The EXA Way Supplement

Pink Review Report 

Page 195

The Pink Review identifies weaknesses and gaps in the proposed solution — not in the writing — at a stage when corrective actions are comparatively straightforward and inexpensive. The Pink Review seeks to uncover serious gaps in the solution before the Red Review, at which time corrective actions may prove disruptive, costly, and less feasible. 

It is not a preliminary Red Review. The Pink Review evaluates the author’s understanding of the problem, the soundness of the solution, and the quality of the organization and presentation skills. The Pink Review examines the thought processes the author applied when responding to the requirement elements in the work package. 

The Pink Review breaks each document into sections, and assesses each section independently. The EXA Way recommends at least two independent reviewers address each section to provide the greatest coverage and benefit.


The Pink Review conducts two assessments of the author’s response to:

  1. The RFP’s requirements set out in the mandatory evaluation criteria and proposal preparation instructions IPP), shown in Table 1
  2. The evaluated rated criteria, shown in Table 2
Table 1: Assessment of Mandatory Criteria and Proposal Preparation Instructions
Table 2: Rated Compliance Assessment

In Table 2, ‘achievable points’ means the maximum number of points the proposal could score against a rated criterion given the experience and qualifications of the bidder and its proposed resources and approach.  If the achievable points value falls well below the total points allocated by the RFP, then the Pink Reviewer should challenge the bidder to redesign the solution to maximize the achievable points. For example, if an evaluation criterion awards maximum points for a project manager with 15 years of experience, and the proposed project manager has 9 years of experience, then the achievable points are for 9 years of experience, because there is no way to fabricate more experience for the proposed individual. In this case, the Pink Reviewer should challenge if the bidder is proposing the best individual for the role (maybe they are, but you should still challenge it). On the other hand, if the RFP awards maximum points to a bidder that presents 5 relevant projects as examples of experience, and the bidder cannot present more than 3 relevant projects, then the score for 3 projects is the maximum achievable points that the bidder can score.  

The Pink Reviewer’s challenge function may even question whether the bidder should pursue the RFP at all. While this may prove to be an uncomfortable discussion, it is better to halt the pursuit at this stage than to waste money and resources on a hopeless cause. The Pink Review represents the first time the team has enough detailed information to conduct a go / no go assessment at such a detailed level.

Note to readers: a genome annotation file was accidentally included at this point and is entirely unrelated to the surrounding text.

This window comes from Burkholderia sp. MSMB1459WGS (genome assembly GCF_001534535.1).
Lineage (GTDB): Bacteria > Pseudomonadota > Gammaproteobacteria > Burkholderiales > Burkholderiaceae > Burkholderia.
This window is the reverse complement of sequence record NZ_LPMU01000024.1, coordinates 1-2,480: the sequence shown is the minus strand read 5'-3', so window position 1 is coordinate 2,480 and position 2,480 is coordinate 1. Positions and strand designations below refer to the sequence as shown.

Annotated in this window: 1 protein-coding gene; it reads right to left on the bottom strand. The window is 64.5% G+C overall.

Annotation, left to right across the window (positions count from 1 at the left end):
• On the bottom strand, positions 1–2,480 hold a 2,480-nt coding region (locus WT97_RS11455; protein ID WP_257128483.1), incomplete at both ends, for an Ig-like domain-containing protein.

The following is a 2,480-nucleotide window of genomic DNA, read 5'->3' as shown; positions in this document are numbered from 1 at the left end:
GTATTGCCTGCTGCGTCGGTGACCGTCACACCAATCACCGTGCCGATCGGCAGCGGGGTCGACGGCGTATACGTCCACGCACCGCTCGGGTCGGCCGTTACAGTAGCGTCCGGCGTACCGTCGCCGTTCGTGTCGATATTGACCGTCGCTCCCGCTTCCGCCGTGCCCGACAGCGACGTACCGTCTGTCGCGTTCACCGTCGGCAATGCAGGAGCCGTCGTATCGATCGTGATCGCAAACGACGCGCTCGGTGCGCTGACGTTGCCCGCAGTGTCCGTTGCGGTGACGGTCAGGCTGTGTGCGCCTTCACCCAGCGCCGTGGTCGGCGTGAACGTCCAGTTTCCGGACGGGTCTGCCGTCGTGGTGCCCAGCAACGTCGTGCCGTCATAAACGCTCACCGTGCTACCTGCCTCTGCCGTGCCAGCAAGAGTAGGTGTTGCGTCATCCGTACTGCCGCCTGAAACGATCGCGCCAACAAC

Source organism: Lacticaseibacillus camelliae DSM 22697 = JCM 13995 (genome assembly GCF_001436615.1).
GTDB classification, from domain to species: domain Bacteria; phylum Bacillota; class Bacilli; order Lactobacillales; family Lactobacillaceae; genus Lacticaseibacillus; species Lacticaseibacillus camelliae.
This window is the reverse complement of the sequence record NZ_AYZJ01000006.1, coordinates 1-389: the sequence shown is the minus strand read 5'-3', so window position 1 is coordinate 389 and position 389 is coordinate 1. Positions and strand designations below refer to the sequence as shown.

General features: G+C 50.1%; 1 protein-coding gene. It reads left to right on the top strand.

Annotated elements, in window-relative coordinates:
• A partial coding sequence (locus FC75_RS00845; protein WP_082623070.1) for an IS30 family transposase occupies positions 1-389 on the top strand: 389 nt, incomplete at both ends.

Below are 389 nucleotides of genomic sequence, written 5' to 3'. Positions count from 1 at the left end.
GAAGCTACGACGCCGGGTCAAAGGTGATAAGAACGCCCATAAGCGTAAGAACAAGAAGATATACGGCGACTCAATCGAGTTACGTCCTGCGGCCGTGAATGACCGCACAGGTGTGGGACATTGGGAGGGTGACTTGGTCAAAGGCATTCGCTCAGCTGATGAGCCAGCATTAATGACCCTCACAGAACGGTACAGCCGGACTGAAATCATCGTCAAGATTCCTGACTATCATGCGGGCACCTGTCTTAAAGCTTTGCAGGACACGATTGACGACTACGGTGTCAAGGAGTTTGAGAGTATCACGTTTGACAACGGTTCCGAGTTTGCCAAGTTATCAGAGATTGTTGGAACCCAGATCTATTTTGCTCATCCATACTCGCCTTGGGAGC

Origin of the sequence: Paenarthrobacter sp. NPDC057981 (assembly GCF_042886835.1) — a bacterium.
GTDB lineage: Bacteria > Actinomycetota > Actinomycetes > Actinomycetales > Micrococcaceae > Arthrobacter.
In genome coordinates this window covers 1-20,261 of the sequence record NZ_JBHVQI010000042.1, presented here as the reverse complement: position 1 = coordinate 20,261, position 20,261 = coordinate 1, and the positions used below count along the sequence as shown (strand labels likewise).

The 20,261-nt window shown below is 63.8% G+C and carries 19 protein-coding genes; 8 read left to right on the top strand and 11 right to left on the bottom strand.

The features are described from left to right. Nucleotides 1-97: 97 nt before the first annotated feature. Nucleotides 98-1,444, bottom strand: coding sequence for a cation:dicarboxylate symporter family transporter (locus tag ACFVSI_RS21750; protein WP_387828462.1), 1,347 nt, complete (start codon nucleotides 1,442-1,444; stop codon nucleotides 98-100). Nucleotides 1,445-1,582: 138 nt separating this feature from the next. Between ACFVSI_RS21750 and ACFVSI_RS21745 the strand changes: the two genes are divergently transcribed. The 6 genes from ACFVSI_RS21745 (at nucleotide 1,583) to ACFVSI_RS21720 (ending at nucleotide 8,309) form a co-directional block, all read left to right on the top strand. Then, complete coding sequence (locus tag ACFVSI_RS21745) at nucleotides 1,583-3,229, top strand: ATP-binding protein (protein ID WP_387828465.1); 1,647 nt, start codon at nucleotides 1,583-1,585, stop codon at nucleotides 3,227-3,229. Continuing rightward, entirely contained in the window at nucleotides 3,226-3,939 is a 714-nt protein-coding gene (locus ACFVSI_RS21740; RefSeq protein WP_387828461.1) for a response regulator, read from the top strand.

Table 3 shows an example of a pink review of the mandatory requirements in a document. The table breaks the document into its sections.  There are two reviewers(with initials AW and GV) who performed the Pink Review and completed the tables.  By inspecting the table, you can instantly see where the reviewers interpret the response and RFP requirements differently. This difference of interpretations will lead to further discussions within the Pink Review and perhaps beyond.


Table 3: Mandatory Assessment Example

Table 4 shows an example of the same two reviewers assessing the rated criteria responses. In this hypothetical example, the Pink Review has uncovered serious weaknesses in the proposed resources.

Table 4: Rated Assessment Example


In addition to the above assessments, the Pink Review should provide general comments that will help the author and proposal team adjust their approach for the documents under review, and possibly for a broader cross-section of the proposal. These general observations do not repeat the assessments in the above tables. They are applicable to the document or proposal in general.

***Disclaimer: The information presented in this supplement is for information purposes only. It is not intended, and may not be used, as legal or business advice. The author makes no representations of warranty, accuracy, or fit for purpose of the information herein. Use at your own risk.